- Hardcover: 131 pages
- Publisher: Little, Brown; 1st edition (January 1, 1993)
- Language: English
- ISBN-10: 0821219804
- ISBN-13: 978-0821219805
- Product Dimensions: 10.2 x 0.8 x 11.2 inches
- Shipping Weight: 2.8 pounds (View shipping rates and policies)
- Average Customer Review: 40 customer reviews
- Amazon Best Sellers Rank: #626,744 in Books (See Top 100 in Books)
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Ansel Adams in Color Hardcover – January 1, 1993
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From Library Journal
Although he claimed he did not like color photography, Ansel Adams nonetheless produced a highly accomplished if relatively small body of color work, selections of which are gathered here. These scintillating images embody the same refined detail and delicacy of light seen in Adams's black-and-white photographs. In fact, the subtleties of light so often overwhelmed in color photography are clearly evident here. Characterized by restrained, at times understated hues, the photographs are consistently remarkable. They have been ably selected and arranged by editor Callahan and are further enhanced by an informative introduction by James L. Enyeart. This beautifully designed and printed work, which is well worth its price, should be considered a standard title in all public and academic library collections. Highly recommended.
- Raymond Bial, Parkland Coll. Lib., Champaign, Ill.
Copyright 1993 Reed Business Information, Inc.
Adams died in 1984, still planning a book on color photography, a topic that he had wrestled with since the 1950s and that gave him profound discomfort. He allowed that were he a young photographer in the 1980s, he'd work in color, yet in the last letter quoted herein he confessed, "I don't like photographic color. . . . It is not my dish of tea!" In other remarks, he was more analytic about color's challenges. Mostly, he regretted lack of control over intensity and hue, which afforded him no way to transform color as he transformed and exaggerated tonal values in black-and-white. For Adams, black-and-white was an abstract medium and color was inseparable from banal realism. He also sensed in himself a lack of "color imagination," the quality that distinguished the work of his colleague and friend Eliot Porter. He was right, yet he produced 3,000 color transparencies, most as tests for Kodak or for 1940s and 1950s commercial jobs. Eminent color photographer Harry Callahan culled 59 landscapes from this work for this album, which thoroughgoing photography collections will want in order to document Adams' beliefs about color photography and as testimony to the problems color has presented as a creative medium. Gretchen Garner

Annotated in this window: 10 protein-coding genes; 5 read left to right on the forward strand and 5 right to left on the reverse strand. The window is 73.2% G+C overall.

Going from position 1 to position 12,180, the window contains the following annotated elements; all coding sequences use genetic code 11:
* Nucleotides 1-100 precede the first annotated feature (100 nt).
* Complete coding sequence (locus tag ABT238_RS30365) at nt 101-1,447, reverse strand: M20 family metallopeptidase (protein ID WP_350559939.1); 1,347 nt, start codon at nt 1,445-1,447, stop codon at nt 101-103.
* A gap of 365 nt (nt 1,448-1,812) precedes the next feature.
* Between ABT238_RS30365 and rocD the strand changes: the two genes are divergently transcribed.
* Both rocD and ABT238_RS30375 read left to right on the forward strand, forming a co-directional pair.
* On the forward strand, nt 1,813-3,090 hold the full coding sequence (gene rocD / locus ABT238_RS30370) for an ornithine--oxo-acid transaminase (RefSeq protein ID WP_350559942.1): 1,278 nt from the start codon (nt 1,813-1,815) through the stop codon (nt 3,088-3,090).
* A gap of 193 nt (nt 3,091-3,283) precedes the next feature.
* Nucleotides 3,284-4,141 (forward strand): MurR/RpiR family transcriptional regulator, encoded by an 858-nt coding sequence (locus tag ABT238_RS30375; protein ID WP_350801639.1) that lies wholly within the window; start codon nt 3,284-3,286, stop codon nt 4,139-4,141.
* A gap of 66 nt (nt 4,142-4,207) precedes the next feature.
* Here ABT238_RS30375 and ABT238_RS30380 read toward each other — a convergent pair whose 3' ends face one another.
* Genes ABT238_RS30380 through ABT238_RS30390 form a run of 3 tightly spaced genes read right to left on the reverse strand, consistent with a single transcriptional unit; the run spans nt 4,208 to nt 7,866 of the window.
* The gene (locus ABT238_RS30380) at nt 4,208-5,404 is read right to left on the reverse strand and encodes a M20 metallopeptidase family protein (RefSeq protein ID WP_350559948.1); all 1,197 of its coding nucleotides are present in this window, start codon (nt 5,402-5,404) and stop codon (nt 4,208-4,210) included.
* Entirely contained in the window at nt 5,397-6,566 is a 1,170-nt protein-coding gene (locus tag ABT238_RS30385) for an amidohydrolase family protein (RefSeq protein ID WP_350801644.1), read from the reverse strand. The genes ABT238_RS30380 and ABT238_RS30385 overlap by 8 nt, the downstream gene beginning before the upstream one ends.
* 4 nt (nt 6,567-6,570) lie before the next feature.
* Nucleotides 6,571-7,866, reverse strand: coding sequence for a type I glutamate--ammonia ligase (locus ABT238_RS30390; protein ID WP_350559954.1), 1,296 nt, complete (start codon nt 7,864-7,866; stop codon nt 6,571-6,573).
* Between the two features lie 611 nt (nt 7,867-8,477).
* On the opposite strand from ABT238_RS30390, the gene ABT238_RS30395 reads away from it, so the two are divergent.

Top customer reviews
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Those familiar with Ansel's monochrome work may be surprised to find a few of their polychrome equivalents. Color reproduction here is excellent. You may be tempted to frame some of these but that would mean taking the book apart.
The book is well written, very informative, nicely designed, well printed, and Ansel Adams. Who could ask for more?
Book quality is high. Good reproduction of the photos. Nice subject variety and an enjoyable addition to my collection.
Black and white photography has its place, but that place is not landscapes or nature. The essence of nature is color and no amount of skilled composition or talent in the darkroom can resurrect the sterile, bleak, desolate, and lifeless black and white landscapes normally associated with Adams. The images in this book leap off the page with dimensions of complexity and beauty completely lacking from Adam's typical work. The tonal rendering may seem a bit dark or retro to those used to more modern processes, but it is very faithful to Kodachrome's look.